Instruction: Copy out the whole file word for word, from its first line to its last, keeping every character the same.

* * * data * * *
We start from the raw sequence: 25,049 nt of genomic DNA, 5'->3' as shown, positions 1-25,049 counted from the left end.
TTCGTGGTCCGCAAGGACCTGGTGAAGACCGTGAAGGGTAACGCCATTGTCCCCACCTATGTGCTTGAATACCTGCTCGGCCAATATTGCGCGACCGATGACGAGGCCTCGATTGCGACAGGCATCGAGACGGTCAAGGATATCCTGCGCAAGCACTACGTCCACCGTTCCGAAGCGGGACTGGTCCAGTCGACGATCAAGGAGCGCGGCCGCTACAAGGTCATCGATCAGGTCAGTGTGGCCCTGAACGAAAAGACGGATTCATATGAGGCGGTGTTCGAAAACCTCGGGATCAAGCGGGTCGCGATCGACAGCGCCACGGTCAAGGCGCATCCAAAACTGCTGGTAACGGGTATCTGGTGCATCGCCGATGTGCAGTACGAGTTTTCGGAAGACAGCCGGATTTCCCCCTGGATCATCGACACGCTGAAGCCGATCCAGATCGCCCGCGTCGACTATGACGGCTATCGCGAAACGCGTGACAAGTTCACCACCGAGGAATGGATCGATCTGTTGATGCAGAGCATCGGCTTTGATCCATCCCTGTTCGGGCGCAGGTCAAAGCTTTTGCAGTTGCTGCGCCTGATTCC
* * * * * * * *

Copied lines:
We start from the raw sequence: 25,049 nt of genomic DNA, 5'->3' as shown, positions 1-25,049 counted from the left end.
TTCGTGGTCCGCAAGGACCTGGTGAAGACCGTGAAGGGTAACGCCATTGTCCCCACCTATGTGCTTGAATACCTGCTCGGCCAATATTGCGCGACCGATGACGAGGCCTCGATTGCGACAGGCATCGAGACGGTCAAGGATATCCTGCGCAAGCACTACGTCCACCGTTCCGAAGCGGGACTGGTCCAGTCGACGATCAAGGAGCGCGGCCGCTACAAGGTCATCGATCAGGTCAGTGTGGCCCTGAACGAAAAGACGGATTCATATGAGGCGGTGTTCGAAAACCTCGGGATCAAGCGGGTCGCGATCGACAGCGCCACGGTCAAGGCGCATCCAAAACTGCTGGTAACGGGTATCTGGTGCATCGCCGATGTGCAGTACGAGTTTTCGGAAGACAGCCGGATTTCCCCCTGGATCATCGACACGCTGAAGCCGATCCAGATCGCCCGCGTCGACTATGACGGCTATCGCGAAACGCGTGACAAGTTCACCACCGAGGAATGGATCGATCTGTTGATGCAGAGCATCGGCTTTGATCCATCCCTGTTCGGGCGCAGGTCAAAGCTTTTGCAGTTGCTGCGCCTGATTCC